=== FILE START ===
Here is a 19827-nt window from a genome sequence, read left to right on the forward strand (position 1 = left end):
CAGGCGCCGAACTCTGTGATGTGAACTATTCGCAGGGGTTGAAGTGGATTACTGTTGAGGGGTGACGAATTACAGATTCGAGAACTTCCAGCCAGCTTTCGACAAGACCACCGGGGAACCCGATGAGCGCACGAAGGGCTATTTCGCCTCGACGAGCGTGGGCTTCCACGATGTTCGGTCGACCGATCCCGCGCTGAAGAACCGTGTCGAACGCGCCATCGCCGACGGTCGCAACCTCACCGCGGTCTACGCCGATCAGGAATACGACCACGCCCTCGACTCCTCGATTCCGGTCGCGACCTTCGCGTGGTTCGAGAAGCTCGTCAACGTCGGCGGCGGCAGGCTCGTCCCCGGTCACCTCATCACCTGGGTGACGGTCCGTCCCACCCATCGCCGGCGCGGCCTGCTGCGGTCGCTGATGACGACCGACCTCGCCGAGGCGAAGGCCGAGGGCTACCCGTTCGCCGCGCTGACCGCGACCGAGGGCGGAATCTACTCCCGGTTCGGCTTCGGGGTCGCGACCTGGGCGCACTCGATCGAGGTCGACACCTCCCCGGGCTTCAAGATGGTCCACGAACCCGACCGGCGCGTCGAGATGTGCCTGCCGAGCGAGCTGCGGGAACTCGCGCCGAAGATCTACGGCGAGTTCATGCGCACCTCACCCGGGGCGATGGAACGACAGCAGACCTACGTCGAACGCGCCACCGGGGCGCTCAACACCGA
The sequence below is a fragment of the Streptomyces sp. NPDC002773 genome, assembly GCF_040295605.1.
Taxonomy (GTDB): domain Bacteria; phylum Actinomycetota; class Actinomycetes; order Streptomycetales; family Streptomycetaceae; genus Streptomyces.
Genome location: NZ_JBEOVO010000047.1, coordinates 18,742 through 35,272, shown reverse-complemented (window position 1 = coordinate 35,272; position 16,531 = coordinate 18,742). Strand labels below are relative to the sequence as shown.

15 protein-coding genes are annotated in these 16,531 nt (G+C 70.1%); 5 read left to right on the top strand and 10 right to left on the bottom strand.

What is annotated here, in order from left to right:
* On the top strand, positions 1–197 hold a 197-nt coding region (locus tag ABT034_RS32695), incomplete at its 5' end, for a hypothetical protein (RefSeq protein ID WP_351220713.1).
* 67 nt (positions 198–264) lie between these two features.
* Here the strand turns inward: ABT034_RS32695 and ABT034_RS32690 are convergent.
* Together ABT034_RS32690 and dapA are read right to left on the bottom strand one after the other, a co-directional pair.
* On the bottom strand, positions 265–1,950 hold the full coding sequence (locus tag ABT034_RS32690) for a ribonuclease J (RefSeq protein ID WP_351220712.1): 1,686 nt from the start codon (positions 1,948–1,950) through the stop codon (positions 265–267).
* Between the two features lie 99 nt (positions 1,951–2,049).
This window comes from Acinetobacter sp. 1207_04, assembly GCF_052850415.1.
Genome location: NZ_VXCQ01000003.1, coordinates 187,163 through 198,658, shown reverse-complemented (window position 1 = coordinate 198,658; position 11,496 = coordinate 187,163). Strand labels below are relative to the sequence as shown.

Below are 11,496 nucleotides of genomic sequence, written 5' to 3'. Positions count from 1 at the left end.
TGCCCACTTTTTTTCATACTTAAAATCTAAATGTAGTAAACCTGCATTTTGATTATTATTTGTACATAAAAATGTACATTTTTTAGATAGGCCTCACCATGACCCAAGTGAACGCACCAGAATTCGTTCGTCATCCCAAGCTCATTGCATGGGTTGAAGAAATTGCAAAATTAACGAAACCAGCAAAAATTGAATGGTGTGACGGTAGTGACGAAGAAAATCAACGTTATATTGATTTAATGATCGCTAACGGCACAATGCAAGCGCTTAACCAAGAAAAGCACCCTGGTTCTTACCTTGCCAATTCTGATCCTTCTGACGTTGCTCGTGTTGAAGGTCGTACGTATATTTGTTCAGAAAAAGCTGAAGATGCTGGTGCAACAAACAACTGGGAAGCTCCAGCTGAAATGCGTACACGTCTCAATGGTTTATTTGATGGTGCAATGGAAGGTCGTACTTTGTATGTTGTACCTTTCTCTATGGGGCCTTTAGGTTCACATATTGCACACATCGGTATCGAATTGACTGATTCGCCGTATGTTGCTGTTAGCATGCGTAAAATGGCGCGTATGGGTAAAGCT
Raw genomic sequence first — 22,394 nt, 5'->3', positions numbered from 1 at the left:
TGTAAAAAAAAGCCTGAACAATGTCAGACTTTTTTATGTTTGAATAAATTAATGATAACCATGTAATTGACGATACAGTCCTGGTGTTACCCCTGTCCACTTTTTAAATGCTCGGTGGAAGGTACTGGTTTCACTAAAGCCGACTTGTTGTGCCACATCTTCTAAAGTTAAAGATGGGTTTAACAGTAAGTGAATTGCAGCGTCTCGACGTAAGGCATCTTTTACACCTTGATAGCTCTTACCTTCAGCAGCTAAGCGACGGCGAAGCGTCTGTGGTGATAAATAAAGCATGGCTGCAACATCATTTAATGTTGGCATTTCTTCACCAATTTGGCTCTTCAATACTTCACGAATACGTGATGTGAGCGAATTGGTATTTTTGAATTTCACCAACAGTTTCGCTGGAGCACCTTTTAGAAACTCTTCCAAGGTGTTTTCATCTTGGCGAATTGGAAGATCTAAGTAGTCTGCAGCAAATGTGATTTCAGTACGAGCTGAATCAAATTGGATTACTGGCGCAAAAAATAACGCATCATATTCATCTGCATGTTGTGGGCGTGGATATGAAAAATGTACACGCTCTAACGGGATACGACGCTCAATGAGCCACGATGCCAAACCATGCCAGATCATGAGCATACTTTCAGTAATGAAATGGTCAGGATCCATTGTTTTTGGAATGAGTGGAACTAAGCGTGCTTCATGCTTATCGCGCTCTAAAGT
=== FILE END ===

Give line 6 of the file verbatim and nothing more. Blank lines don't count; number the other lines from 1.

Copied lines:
15 protein-coding genes are annotated in these 16,531 nt (G+C 70.1%); 5 read left to right on the top strand and 10 right to left on the bottom strand.